Melina Scodanibbio, a freelance garden designer, says size doesn’t matter when it comes to making the most of small-scale gardening on patios or terraces. Not sure you know your Ipomoea alba from your Cestrum? Don’t worry, Melina gives us plenty of inspiration…Just use your creativity.
Al Fresco Spaces made into Green Living Spaces
With Malta’s amazing spring in full swing and summer fast approaching, any excuse will do to be outdoors. This, in fact, I am writing on the beach, soaking up the warm sun and looking up a little too often to admire the gorgeous, velvety sea. Not bad for early April!
It makes sense then to prolong our time al fresco as much as possible, and having a pleasant and welcoming outdoor space is definitely worth some thought and a bit of effort. The good news is a large garden is not necessary; the even better news is that not even soil is! With terraces, patios and balconies sometimes being the sole space available in many of our homes, container gardening is often the only option. The microclimate of the area must of course be taken into careful consideration: terraces are usually exposed to wind and sun, while patios may be sheltered and shady.
Keep it simple
Where space is limited the trick is to stick to one central idea, style, theme or colour scheme, and to carry it through to the details. It is always better to go for large planters in the same style and material rather than a mishmash of different small ones, which also dry up very quickly in the summer heat. With larger planters it is much easier to achieve a garden effect, with a few feature plants to provide the structure and smaller shrubs and fillers to soften the edges.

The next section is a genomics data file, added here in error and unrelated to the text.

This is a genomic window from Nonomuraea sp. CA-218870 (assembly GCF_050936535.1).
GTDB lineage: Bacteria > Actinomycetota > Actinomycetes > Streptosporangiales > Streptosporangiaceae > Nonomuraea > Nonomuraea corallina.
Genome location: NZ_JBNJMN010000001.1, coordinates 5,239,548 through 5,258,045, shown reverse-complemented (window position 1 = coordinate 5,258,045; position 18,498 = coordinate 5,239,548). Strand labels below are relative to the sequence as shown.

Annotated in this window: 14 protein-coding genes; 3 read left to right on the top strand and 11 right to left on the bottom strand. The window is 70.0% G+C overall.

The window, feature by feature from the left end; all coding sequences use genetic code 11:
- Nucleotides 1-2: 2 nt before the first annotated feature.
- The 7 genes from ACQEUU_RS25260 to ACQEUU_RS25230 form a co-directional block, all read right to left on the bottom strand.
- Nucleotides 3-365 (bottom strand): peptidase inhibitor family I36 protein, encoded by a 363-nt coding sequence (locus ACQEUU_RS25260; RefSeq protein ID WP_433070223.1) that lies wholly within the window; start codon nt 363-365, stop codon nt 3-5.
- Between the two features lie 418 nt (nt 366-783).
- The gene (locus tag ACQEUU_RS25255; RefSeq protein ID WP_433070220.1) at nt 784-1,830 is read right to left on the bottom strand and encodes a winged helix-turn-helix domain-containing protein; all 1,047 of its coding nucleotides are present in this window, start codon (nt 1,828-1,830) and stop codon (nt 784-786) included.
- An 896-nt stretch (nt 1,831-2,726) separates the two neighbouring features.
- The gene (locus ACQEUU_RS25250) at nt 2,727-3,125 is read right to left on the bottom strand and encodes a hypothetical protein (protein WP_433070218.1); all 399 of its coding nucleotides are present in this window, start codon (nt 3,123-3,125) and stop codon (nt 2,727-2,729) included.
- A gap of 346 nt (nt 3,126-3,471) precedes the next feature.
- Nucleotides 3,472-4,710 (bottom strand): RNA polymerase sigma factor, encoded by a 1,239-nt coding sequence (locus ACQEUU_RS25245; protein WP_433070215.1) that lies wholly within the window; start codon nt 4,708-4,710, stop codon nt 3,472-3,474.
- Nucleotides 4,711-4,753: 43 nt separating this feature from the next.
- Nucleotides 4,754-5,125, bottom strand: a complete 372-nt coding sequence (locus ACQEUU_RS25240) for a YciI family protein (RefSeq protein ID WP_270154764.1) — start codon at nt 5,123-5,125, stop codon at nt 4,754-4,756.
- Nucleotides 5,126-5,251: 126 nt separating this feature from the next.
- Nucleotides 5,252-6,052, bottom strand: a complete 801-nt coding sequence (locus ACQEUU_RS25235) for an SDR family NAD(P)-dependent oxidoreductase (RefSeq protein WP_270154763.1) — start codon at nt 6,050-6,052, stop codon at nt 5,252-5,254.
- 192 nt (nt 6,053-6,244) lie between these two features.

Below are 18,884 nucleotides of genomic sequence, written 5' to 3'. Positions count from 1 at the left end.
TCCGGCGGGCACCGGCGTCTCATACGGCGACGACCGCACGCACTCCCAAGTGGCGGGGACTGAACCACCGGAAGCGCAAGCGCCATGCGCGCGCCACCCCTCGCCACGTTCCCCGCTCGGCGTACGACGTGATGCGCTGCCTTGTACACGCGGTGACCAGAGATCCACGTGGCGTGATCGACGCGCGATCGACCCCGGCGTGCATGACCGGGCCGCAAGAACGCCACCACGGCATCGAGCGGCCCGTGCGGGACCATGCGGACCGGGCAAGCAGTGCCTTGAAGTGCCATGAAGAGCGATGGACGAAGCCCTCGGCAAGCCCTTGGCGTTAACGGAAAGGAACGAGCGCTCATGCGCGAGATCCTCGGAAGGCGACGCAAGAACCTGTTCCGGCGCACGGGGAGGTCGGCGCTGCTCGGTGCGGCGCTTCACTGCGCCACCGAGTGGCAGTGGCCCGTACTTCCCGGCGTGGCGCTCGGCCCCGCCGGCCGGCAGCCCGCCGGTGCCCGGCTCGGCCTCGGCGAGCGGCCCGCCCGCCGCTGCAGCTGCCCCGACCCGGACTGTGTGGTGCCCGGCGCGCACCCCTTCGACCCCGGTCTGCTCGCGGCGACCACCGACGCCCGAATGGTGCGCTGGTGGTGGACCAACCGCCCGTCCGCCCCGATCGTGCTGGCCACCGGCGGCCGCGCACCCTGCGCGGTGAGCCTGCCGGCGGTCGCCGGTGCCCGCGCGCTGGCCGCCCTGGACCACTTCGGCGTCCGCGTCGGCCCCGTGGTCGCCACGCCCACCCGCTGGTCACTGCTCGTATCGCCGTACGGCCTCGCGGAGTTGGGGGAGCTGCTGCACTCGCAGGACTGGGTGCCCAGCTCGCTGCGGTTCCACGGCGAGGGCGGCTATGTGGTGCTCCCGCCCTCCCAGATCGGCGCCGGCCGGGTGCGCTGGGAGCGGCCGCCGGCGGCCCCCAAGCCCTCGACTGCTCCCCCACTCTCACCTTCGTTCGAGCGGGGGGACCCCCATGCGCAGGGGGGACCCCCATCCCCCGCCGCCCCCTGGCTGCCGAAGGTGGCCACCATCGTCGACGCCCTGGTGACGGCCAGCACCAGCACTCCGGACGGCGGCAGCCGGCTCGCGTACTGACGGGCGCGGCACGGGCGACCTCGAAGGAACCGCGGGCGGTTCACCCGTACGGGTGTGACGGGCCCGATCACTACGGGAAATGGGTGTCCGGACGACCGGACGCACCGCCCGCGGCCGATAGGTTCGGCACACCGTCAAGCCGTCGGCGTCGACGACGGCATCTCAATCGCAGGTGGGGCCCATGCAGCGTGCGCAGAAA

What to Pot?
A surprisingly large number of plants thrive in pots and containers, from small trees and large evergreen shrubs, to perennials, annuals, herbs and vegetables. Olive, Citrus and oleander trees can provide the vertical element in a planting composition, as well as fruit and endless summer colour in the case of the oleander. The linear leaves of Yucca, Agave, Dracaena, or Strelitzia create an accent and contrasting texture to finer-leaved shrubs, which in turn will add foliage and flower colour. For a striking night-time effect use white or pale blooms and silvery leaves; bold colours on the other hand will stand out much more in the harsh daytime glare.
Fragrant plants and climbers add a further dimension to the design, with their heady scents perfuming the warm summer air. Plants such as jasmine, Stephanotis, Cestrum, laurel, honeysuckle and Ipomoea alba, a variety of annuals as well as of course herbs, are all good options. Herbs and vegetables can be planted on their own but also look great intermingled with the ornamentals. Basil and petunia, peppers and lantana, chamomile and laurel, tomatoes and marigolds, fountain grass and creeping rosemary, your imagination is the limit for a visually gorgeous, scented and tasty terrace!
Melina Scodanibbio, Garden Designer
Contact Melina on +356 79734379 and see her website.
Photo: Gege Gatt